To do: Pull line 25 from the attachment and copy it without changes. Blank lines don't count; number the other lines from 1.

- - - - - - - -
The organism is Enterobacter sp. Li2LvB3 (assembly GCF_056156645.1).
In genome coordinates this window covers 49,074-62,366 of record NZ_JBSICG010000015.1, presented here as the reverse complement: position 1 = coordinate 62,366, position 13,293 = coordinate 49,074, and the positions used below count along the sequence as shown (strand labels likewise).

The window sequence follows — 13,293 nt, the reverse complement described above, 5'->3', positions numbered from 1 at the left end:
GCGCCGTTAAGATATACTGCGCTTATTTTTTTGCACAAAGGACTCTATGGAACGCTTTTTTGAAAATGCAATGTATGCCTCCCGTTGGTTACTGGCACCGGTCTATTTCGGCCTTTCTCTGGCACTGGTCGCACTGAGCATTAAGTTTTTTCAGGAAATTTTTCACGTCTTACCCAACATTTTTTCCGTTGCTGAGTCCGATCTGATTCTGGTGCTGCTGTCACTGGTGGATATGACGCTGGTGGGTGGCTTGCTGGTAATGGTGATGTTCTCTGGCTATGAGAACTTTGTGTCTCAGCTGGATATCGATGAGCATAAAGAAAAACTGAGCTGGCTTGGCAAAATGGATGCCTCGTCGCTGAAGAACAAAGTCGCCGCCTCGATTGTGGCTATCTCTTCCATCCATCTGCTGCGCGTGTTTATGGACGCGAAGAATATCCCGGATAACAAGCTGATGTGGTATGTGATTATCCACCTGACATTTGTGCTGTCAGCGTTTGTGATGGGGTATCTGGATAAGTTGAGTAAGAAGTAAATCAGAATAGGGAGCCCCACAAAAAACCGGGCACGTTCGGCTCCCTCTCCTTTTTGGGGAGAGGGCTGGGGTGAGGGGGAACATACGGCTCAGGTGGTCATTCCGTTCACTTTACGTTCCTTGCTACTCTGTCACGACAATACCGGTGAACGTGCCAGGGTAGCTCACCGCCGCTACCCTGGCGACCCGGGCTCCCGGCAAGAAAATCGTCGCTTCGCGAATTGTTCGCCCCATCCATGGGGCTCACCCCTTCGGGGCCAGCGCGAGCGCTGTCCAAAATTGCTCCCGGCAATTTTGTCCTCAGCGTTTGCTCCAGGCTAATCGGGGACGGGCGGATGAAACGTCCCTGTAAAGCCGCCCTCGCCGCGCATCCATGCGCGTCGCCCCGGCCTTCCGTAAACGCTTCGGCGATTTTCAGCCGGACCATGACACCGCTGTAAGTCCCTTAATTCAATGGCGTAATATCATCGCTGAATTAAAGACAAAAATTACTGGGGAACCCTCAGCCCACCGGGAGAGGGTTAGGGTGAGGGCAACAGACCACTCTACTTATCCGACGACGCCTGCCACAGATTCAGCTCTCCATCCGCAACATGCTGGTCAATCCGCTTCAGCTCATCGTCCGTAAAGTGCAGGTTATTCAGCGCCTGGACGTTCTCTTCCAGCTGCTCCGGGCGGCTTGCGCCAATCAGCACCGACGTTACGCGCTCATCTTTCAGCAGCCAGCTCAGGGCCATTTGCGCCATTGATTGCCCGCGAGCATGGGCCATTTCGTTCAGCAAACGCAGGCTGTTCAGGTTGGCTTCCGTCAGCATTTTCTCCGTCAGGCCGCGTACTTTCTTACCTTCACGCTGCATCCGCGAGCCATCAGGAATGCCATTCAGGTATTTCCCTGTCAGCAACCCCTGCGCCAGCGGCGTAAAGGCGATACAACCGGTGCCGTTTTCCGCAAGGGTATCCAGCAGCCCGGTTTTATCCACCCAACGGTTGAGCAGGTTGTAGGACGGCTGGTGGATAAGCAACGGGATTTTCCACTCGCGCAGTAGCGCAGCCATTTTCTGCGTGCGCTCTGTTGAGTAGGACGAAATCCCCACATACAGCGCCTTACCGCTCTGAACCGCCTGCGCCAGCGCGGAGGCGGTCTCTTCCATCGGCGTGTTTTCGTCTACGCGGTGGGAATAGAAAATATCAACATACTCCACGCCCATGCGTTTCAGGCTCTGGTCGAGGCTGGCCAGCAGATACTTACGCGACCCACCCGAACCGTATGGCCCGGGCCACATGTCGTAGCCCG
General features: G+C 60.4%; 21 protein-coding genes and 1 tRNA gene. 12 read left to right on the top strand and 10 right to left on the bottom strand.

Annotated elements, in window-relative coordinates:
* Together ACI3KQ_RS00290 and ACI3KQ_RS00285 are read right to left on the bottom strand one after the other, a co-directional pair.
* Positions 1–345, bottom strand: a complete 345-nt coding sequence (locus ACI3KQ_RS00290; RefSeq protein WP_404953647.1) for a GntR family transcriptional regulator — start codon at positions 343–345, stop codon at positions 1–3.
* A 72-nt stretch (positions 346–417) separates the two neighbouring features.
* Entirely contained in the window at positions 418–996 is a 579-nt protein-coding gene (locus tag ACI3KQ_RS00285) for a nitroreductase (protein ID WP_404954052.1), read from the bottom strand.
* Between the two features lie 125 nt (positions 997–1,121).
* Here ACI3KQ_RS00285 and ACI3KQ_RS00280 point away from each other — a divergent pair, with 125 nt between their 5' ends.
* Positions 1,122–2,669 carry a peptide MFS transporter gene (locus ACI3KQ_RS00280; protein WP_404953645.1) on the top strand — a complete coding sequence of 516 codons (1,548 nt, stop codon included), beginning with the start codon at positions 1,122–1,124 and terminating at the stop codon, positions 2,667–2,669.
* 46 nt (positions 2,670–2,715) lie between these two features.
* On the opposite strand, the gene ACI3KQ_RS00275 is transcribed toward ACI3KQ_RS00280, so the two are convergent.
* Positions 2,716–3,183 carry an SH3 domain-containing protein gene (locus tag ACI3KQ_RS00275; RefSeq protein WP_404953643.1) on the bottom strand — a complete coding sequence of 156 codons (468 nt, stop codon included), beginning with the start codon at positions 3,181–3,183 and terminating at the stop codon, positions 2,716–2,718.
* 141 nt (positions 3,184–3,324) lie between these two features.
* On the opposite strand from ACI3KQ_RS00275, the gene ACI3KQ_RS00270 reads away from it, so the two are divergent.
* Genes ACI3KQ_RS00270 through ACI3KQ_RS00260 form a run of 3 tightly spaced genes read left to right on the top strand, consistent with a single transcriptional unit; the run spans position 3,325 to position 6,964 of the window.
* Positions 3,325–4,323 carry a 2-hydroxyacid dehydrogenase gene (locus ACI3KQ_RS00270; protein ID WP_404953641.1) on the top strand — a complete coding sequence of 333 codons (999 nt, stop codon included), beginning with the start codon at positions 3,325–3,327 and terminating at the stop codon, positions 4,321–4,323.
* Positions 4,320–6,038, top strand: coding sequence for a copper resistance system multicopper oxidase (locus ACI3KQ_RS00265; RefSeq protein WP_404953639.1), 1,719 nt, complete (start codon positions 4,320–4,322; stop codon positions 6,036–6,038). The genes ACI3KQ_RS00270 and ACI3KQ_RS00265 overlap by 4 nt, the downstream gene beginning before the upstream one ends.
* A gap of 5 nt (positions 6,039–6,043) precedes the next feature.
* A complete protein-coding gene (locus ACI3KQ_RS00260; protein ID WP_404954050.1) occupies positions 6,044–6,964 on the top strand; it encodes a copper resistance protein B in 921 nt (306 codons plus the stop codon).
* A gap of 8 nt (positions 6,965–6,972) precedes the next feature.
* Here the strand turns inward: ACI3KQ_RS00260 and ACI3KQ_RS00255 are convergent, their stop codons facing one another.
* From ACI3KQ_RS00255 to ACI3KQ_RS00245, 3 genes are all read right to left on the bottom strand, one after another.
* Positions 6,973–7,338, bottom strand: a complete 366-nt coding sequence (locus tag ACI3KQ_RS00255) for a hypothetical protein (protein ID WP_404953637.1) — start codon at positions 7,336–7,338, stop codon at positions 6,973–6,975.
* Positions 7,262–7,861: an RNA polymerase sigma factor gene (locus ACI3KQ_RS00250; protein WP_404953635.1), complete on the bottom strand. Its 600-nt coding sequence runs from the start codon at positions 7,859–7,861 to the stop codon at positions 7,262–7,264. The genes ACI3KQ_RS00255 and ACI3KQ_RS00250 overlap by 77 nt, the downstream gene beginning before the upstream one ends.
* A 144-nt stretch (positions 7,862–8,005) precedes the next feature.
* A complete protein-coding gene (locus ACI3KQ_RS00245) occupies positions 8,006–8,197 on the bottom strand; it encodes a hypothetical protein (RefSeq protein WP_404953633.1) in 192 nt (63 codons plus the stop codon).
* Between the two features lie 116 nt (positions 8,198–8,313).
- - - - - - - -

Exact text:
* Here the strand turns inward: ACI3KQ_RS00260 and ACI3KQ_RS00255 are convergent, their stop codons facing one another.